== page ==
Figures 1. 2iand3'show. anzrexample of: a batt according: to this: invention; This is round and flat, thatis to' say it'xisza circular. disc-and may or may not have a central hole it. Preferably it has an essentially flat side Hand anessentiallyfiat sidel'z bound by acylindrica'l edge: l3.- Although theside ll isshownzas thetop sideand therside l 2 as the bottom side, the batt is reversible in the example given,

The batt has apluralitynof?indentations arranged in clusters l5, each cluster'of indentations being elongated and 'extending-in-radiai directions from the periphery or, edge :l-Sltowardfthe: center of the batt but preferably stoppingishortt thereof and. each indentation extendingzfrom asurface H or I2, therebeing-preferably:ineachucluster at least oneindentationfrom each surface. This construction is: accordion-like with the indentations running radially so that; differences. Ofx expansicn-betweenconcentric circlesof tthetbatt are accommodated-and will nottcrack the..batt;.

The invention can havema'ny practical embodiments but forillustration :there'is herein disclosed the best embodimentnow: lmowntor me which is simple, well balanced, and easy to: manufacture. Thus, and referring now especially to Figure 3, each cluster!Ecomprisesthreeradially extending tapered bores l6, l1 and IBceXtending fromthe periphery orredge 13 about half way. to the center ofthe batt, the;bores:: lS-and [8 being connected by straight slots: l9: and with: the surface I2 andthe bore I! being: connected. by a straight: slot 2|: with the surface: H. As-illus trated, thebores; i 6, 1 land; I 8; are. all of the-same dimensions" and. likewise the: slots l9; 20 and 21 are'of' the same dimensions;-:, This-radialiboring and. slotting off thev batti leaves: connecting wall portions. 22; and 23 asiwell as; connecting wall portions-24, 25;and 26;which, being-thinner than the: total thickness of theabatt can flex somewhat more-than a solidbattcould flex without breakage and; furthermore if, each one; of; the portions: 2.3 to- 25 flexes: a little bit, the total deformation without breakage can be much greater than could the total deformation in the case of a solid batt.

In a circular batt the greatest strains and stresses are likely to be set up near the periphery. Furthermore, such strains and stresses are exerted along concentric circles. By the construction described thesestrains and stresses are adequately absorbedup to extreme conditions of differential heating or thermal shock.

It will thus be seen that there has been provided by this invention a batt in which the various objects hereinabove set forth together with many thoroughly practical advantages are successfully achieved. As many possible embodiments may bepmad-e, ofthe above invention and as many changes might be made in the embodiments above. set forth, it is to be understood that all matter hereinbefore set forth or shown in the accompanying drawings is to be interpreted as illustrative and not in a limiting sense.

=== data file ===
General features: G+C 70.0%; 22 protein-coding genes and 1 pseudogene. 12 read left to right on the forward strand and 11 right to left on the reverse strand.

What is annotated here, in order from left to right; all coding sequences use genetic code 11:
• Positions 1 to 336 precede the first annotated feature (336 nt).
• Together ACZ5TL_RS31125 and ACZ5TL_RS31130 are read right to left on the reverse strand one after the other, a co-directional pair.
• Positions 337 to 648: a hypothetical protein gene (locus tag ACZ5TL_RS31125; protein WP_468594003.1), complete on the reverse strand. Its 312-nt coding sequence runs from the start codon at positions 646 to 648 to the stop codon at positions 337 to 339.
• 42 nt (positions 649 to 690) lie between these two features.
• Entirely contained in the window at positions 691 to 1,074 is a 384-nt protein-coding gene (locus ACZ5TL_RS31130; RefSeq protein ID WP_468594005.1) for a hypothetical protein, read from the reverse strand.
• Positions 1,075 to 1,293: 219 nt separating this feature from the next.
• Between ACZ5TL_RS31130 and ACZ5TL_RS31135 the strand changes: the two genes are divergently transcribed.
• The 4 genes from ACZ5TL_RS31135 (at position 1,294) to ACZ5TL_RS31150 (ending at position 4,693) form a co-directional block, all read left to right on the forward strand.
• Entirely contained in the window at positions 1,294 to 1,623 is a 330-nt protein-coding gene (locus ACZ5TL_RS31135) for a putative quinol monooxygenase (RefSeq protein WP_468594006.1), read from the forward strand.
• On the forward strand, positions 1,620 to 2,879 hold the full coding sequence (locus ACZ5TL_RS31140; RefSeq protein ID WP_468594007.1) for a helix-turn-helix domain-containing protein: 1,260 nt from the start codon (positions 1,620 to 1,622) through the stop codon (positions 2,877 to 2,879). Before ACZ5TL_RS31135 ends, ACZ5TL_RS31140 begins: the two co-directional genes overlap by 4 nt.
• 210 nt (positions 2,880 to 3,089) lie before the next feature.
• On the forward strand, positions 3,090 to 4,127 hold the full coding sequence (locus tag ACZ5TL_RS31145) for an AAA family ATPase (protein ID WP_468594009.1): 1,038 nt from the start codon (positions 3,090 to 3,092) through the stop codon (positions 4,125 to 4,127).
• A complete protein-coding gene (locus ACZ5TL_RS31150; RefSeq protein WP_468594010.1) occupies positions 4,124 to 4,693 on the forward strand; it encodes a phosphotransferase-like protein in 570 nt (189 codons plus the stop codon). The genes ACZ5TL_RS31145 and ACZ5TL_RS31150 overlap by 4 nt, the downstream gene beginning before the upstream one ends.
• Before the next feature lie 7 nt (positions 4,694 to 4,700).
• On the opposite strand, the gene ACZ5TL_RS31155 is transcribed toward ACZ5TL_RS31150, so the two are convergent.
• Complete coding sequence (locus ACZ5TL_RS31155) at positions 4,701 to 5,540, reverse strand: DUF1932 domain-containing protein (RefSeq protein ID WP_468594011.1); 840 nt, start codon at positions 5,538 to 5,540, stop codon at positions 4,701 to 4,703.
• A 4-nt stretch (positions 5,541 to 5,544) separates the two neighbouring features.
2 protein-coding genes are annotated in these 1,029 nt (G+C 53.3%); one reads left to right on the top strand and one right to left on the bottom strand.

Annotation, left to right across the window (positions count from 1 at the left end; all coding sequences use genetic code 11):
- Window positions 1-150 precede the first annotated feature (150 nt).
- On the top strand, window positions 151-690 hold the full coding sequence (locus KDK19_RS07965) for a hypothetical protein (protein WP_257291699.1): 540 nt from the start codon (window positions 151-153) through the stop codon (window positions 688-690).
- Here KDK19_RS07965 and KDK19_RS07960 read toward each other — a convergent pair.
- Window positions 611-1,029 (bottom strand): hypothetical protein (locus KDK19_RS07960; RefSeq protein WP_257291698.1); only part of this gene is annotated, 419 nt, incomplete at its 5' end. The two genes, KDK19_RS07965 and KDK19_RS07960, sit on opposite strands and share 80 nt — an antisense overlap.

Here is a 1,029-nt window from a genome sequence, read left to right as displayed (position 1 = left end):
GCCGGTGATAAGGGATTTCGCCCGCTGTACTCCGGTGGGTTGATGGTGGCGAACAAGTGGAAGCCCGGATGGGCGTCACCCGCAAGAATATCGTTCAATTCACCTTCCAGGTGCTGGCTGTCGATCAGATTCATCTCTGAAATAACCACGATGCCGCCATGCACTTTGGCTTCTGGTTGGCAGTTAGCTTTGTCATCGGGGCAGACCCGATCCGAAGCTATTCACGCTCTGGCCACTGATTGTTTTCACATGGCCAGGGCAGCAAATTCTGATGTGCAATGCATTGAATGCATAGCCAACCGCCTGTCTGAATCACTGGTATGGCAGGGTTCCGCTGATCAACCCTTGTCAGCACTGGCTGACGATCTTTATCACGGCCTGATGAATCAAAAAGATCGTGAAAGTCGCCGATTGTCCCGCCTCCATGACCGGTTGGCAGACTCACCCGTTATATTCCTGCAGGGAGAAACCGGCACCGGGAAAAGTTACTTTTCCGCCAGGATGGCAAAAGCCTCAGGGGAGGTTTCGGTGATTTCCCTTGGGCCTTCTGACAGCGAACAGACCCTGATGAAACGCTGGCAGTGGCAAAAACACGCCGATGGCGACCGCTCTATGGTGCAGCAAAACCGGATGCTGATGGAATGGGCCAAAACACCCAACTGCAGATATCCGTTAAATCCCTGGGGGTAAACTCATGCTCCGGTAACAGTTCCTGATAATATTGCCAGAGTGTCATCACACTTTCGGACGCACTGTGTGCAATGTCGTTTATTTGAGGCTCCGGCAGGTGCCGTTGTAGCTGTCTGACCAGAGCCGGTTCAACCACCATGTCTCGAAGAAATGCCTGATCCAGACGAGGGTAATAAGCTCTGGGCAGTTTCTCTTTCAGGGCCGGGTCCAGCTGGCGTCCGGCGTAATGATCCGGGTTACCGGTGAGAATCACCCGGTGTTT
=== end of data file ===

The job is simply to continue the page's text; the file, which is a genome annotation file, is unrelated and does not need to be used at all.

I claim:

1. A batt for kilns, furnaces andthe like genorally inthe form of a" circular disc; having a plurality of clusters of indentations each cluster being elongated and extend'ingin radial directions from the periphery'towardsthe center oftheibatt and each cluster comprising'bores connected by straight slots with a: surface ofthe batt the slots being tapered inwardly towards. the center of the batt;

2; A batt for kilns, furnaces'and thelike generally in the form of a circular" disc; having a plurality of clusters of indentations'eachcluster being elongated and extendin in radial directions from the periphery towards the-center ofthe batt and each cluster comprisingbores connected by straight slots with a surface of the batt the slots being tapered inwardly towards the center of the batt and each cluster' having at least one slot'extending from each surfaceofthebatt.

3. A batt for kilns, furnaces and: the likegenerally in the form of a circular disc, having aplu ralityo-f clusters of indentations each cluster-being elongated and extending in-radial' directions fromthe periphery towards the center of the batt, there being an indentation in eachsideof-the batt in each cluster, each indentationextendlng from-a surface of-the batt at least halfway to the other surface of the bait along the major portionof its length but the indentations anotextending clearthrough' the batt along any considerable radial distance, and there being between the indentations wall portions of the batt which are'thinner than'the total thickness of the bait;

4. A batt according to claim3' in which-the indentations are tapered inwardly towards the center of the batt.

LOWELL H. MLHGAN;

REFERENCES CITED The following references are of record in th file of this patent:

UNITED STATES PATENTS lf urrlbe Name- Date 1,215,067 Simonds Feb. 6; 191'? 1,485,110 Beth Feb. '26; 1924 1,393,123 Beth Jan; 8, 1938

Patent Citations
Cited PatentFiling datePublication dateApplicantTitle
US1215067 *Mar 25, 1916Feb 6, 1917Herbert R SimondsApparatus and process for baking emery-wheels and the like.
US1485110 *Dec 15, 1920Feb 26, 1924Norton CoTunnel kiln
US1893123 *Feb 13, 1931Jan 3, 1933Norton CoTunnel kiln car
Referenced by
Citing PatentFiling datePublication dateApplicantTitle
US4536153 *Feb 23, 1983Aug 20, 1985Anthony Frank HRefractory shelf for home hobbyist kiln and method of making kiln
US4725474 *Jul 23, 1984Feb 16, 1988Norton CompanyBatt of refractory material
US4778383 *Aug 25, 1987Oct 18, 1988Hutschenreuther AgApparatus for firing ceramic shaped products
DE10307341A1 *Feb 21, 2003Sep 2, 2004Bayerische Motoren Werke AgCeramic support plate for crown wheel, includes cylindrical support disks which are supported by frame such that each support disk consists of 68 percent silicon dioxide, 18 percent silicon carbide, and 14 percent aluminum oxide
DE10307341B4 *Feb 21, 2003Feb 2, 2006Bayerische Motoren Werke AgTragplatte zur Aufnahme eines Tellerrades
Classifications
U.S. Classification432/258
International ClassificationF27D3/12, B28B11/24, F27D5/00, B28B11/00
Cooperative ClassificationF27D5/00, B28B11/24, F27D2003/124
European ClassificationB28B11/24, F27D5/00